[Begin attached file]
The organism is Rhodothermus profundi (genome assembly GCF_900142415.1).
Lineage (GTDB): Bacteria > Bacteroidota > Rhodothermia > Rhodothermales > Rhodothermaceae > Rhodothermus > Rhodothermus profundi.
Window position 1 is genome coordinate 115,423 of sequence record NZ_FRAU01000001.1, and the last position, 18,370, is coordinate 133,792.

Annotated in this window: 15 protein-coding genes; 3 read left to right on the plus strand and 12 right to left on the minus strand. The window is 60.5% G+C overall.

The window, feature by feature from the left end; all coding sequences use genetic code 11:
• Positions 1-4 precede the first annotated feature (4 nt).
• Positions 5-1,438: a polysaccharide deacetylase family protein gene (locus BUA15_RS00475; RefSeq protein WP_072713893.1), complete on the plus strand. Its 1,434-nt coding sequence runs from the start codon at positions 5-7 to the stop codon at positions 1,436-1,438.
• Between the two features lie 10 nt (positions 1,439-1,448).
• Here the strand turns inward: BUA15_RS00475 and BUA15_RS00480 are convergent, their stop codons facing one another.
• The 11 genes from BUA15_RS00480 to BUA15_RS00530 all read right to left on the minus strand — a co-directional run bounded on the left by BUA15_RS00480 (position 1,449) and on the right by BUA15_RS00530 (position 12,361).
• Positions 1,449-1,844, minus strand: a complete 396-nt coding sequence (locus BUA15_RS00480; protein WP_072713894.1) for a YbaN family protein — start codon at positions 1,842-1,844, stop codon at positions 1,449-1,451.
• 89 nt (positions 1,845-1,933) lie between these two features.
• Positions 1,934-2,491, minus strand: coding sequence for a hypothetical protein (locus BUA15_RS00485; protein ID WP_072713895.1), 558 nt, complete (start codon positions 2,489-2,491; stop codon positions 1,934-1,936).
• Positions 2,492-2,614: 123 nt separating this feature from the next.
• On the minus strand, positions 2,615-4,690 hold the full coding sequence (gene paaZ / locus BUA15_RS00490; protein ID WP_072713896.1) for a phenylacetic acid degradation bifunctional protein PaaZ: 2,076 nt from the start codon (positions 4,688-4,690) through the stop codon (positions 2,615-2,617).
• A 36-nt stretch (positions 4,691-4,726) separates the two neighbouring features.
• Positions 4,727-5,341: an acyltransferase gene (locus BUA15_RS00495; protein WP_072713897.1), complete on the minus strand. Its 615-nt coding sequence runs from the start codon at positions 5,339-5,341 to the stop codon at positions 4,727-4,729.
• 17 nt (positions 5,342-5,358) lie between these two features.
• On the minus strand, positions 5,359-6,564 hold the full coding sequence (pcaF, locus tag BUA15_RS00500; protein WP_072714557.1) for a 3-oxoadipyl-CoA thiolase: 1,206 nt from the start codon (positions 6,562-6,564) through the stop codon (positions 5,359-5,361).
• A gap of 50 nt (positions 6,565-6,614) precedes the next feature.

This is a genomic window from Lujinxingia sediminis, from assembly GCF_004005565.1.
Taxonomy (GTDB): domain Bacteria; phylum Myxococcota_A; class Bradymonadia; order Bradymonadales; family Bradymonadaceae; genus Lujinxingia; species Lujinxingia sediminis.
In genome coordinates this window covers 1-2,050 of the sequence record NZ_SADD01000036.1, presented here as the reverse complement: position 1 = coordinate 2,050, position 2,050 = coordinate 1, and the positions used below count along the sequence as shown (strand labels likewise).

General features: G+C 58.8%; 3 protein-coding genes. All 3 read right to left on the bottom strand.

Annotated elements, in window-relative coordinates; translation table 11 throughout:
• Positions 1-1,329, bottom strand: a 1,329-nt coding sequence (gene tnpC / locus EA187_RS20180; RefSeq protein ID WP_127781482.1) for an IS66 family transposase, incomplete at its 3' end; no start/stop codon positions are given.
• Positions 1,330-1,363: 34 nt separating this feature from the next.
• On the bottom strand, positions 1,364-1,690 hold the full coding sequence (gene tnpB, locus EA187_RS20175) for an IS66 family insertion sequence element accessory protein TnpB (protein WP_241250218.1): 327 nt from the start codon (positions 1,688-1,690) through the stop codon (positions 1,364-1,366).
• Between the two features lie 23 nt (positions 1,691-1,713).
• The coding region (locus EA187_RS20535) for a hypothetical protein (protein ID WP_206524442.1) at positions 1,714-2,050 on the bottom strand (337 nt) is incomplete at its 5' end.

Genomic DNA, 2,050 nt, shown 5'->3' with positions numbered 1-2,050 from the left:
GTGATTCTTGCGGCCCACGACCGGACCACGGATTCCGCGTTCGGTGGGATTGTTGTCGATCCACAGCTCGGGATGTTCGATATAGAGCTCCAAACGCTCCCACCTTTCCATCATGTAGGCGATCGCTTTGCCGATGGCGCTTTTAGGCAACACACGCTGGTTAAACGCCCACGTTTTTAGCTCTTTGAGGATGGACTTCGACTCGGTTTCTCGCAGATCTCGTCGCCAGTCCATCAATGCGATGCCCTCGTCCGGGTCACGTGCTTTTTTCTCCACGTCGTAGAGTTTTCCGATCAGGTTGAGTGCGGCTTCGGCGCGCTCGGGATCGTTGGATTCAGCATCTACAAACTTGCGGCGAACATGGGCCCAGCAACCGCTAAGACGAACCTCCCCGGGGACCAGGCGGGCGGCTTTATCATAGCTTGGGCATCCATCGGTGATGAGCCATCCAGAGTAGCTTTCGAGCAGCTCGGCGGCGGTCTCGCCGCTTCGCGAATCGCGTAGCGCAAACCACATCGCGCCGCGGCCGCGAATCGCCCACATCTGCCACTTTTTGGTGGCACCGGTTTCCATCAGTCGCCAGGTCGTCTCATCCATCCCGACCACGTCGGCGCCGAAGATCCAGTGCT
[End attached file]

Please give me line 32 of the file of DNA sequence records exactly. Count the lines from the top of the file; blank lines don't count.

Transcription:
GTGATTCTTGCGGCCCACGACCGGACCACGGATTCCGCGTTCGGTGGGATTGTTGTCGATCCACAGCTCGGGATGTTCGATATAGAGCTCCAAACGCTCCCACCTTTCCATCATGTAGGCGATCGCTTTGCCGATGGCGCTTTTAGGCAACACACGCTGGTTAAACGCCCACGTTTTTAGCTCTTTGAGGATGGACTTCGACTCGGTTTCTCGCAGATCTCGTCGCCAGTCCATCAATGCGATGCCCTCGTCCGGGTCACGTGCTTTTTTCTCCACGTCGTAGAGTTTTCCGATCAGGTTGAGTGCGGCTTCGGCGCGCTCGGGATCGTTGGATTCAGCATCTACAAACTTGCGGCGAACATGGGCCCAGCAACCGCTAAGACGAACCTCCCCGGGGACCAGGCGGGCGGCTTTATCATAGCTTGGGCATCCATCGGTGATGAGCCATCCAGAGTAGCTTTCGAGCAGCTCGGCGGCGGTCTCGCCGCTTCGCGAATCGCGTAGCGCAAACCACATCGCGCCGCGGCCGCGAATCGCCCACATCTGCCACTTTTTGGTGGCACCGGTTTCCATCAGTCGCCAGGTCGTCTCATCCATCCCGACCACGTCGGCGCCGAAGATCCAGTGCT